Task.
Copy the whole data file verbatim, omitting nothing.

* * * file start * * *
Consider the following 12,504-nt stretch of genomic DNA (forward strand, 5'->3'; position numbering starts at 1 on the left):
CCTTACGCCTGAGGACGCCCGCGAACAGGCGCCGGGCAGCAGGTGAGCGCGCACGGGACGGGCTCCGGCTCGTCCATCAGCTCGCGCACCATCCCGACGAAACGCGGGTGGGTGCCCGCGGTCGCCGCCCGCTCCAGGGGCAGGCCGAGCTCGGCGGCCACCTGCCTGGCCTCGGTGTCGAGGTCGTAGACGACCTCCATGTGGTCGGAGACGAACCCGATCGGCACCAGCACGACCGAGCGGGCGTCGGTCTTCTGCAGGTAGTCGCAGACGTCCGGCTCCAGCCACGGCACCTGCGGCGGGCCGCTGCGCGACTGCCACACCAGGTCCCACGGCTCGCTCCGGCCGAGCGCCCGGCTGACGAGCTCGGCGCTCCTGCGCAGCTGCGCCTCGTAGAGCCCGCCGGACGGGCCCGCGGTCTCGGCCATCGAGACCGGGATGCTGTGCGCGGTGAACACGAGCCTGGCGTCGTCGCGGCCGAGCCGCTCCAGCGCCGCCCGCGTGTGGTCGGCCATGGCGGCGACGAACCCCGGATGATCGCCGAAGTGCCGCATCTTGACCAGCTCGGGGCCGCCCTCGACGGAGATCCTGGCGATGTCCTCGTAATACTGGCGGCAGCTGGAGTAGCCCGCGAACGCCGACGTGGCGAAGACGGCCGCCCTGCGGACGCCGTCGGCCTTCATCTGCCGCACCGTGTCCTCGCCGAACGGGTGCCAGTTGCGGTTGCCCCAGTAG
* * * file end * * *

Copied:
Consider the following 12,504-nt stretch of genomic DNA (forward strand, 5'->3'; position numbering starts at 1 on the left):
CCTTACGCCTGAGGACGCCCGCGAACAGGCGCCGGGCAGCAGGTGAGCGCGCACGGGACGGGCTCCGGCTCGTCCATCAGCTCGCGCACCATCCCGACGAAACGCGGGTGGGTGCCCGCGGTCGCCGCCCGCTCCAGGGGCAGGCCGAGCTCGGCGGCCACCTGCCTGGCCTCGGTGTCGAGGTCGTAGACGACCTCCATGTGGTCGGAGACGAACCCGATCGGCACCAGCACGACCGAGCGGGCGTCGGTCTTCTGCAGGTAGTCGCAGACGTCCGGCTCCAGCCACGGCACCTGCGGCGGGCCGCTGCGCGACTGCCACACCAGGTCCCACGGCTCGCTCCGGCCGAGCGCCCGGCTGACGAGCTCGGCGCTCCTGCGCAGCTGCGCCTCGTAGAGCCCGCCGGACGGGCCCGCGGTCTCGGCCATCGAGACCGGGATGCTGTGCGCGGTGAACACGAGCCTGGCGTCGTCGCGGCCGAGCCGCTCCAGCGCCGCCCGCGTGTGGTCGGCCATGGCGGCGACGAACCCCGGATGATCGCCGAAGTGCCGCATCTTGACCAGCTCGGGGCCGCCCTCGACGGAGATCCTGGCGATGTCCTCGTAATACTGGCGGCAGCTGGAGTAGCCCGCGAACGCCGACGTGGCGAAGACGGCCGCCCTGCGGACGCCGTCGGCCTTCATCTGCCGCACCGTGTCCTCGCCGAACGGGTGCCAGTTGCGGTTGCCCCAGTAG